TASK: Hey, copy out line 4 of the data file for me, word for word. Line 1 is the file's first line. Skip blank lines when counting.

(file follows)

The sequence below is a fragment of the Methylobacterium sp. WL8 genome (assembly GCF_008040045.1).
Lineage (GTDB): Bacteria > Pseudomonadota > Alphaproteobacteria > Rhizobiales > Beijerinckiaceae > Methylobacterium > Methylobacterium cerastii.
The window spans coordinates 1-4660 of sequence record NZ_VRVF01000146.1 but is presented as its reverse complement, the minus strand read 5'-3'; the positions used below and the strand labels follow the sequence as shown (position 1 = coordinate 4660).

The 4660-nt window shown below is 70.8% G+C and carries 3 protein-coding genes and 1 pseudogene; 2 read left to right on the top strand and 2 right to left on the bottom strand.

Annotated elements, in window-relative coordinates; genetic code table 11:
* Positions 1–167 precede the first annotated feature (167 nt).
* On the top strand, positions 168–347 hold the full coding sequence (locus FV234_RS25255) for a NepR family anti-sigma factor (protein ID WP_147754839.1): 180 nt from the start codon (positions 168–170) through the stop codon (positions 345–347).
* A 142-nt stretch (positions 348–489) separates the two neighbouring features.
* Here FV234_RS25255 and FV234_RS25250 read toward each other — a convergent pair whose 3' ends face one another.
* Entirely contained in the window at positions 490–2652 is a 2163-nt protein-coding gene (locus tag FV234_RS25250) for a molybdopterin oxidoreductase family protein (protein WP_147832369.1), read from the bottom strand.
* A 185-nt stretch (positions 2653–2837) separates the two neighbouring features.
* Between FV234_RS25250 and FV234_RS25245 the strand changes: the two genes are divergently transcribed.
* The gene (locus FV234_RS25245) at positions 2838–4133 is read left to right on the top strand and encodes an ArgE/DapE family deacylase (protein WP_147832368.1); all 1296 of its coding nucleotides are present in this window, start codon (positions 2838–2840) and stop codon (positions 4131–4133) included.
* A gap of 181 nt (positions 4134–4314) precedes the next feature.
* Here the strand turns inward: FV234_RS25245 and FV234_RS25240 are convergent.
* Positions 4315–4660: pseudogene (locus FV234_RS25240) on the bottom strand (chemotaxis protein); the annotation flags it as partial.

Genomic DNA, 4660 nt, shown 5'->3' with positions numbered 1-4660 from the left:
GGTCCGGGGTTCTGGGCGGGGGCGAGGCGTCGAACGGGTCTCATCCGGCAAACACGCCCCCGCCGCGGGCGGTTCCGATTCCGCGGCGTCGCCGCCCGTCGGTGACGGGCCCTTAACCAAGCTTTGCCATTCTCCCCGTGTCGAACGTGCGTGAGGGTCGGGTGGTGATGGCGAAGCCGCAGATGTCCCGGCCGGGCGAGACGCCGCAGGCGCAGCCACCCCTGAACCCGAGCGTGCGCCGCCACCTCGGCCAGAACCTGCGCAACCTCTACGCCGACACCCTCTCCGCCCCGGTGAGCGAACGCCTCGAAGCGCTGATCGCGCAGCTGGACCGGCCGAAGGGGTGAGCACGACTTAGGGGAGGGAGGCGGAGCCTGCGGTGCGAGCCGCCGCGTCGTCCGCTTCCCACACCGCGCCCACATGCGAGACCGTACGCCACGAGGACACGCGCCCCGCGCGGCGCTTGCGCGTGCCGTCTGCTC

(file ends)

The 4660-nt window shown below is 70.8% G+C and carries 3 protein-coding genes and 1 pseudogene; 2 read left to right on the top strand and 2 right to left on the bottom strand.